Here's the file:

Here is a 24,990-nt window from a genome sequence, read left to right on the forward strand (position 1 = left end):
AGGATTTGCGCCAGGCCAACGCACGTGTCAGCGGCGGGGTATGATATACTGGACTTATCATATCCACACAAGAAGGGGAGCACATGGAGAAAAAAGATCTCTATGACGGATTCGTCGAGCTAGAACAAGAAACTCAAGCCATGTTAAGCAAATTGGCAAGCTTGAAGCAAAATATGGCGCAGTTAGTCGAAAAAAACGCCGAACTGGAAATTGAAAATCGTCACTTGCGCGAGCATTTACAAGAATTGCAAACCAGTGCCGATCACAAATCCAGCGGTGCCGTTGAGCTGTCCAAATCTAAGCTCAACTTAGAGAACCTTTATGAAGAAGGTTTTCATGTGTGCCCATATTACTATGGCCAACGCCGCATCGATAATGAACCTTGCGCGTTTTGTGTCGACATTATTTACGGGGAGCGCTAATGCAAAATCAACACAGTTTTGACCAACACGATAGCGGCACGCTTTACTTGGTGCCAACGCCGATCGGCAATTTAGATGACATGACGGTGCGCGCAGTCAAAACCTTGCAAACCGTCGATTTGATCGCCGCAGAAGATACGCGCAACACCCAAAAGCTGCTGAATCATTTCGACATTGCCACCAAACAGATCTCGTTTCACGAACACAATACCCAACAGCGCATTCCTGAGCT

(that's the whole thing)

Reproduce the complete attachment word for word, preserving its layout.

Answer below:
Here is a 24,990-nt window from a genome sequence, read left to right on the forward strand (position 1 = left end):
AGGATTTGCGCCAGGCCAACGCACGTGTCAGCGGCGGGGTATGATATACTGGACTTATCATATCCACACAAGAAGGGGAGCACATGGAGAAAAAAGATCTCTATGACGGATTCGTCGAGCTAGAACAAGAAACTCAAGCCATGTTAAGCAAATTGGCAAGCTTGAAGCAAAATATGGCGCAGTTAGTCGAAAAAAACGCCGAACTGGAAATTGAAAATCGTCACTTGCGCGAGCATTTACAAGAATTGCAAACCAGTGCCGATCACAAATCCAGCGGTGCCGTTGAGCTGTCCAAATCTAAGCTCAACTTAGAGAACCTTTATGAAGAAGGTTTTCATGTGTGCCCATATTACTATGGCCAACGCCGCATCGATAATGAACCTTGCGCGTTTTGTGTCGACATTATTTACGGGGAGCGCTAATGCAAAATCAACACAGTTTTGACCAACACGATAGCGGCACGCTTTACTTGGTGCCAACGCCGATCGGCAATTTAGATGACATGACGGTGCGCGCAGTCAAAACCTTGCAAACCGTCGATTTGATCGCCGCAGAAGATACGCGCAACACCCAAAAGCTGCTGAATCATTTCGACATTGCCACCAAACAGATCTCGTTTCACGAACACAATACCCAACAGCGCATTCCTGAGCT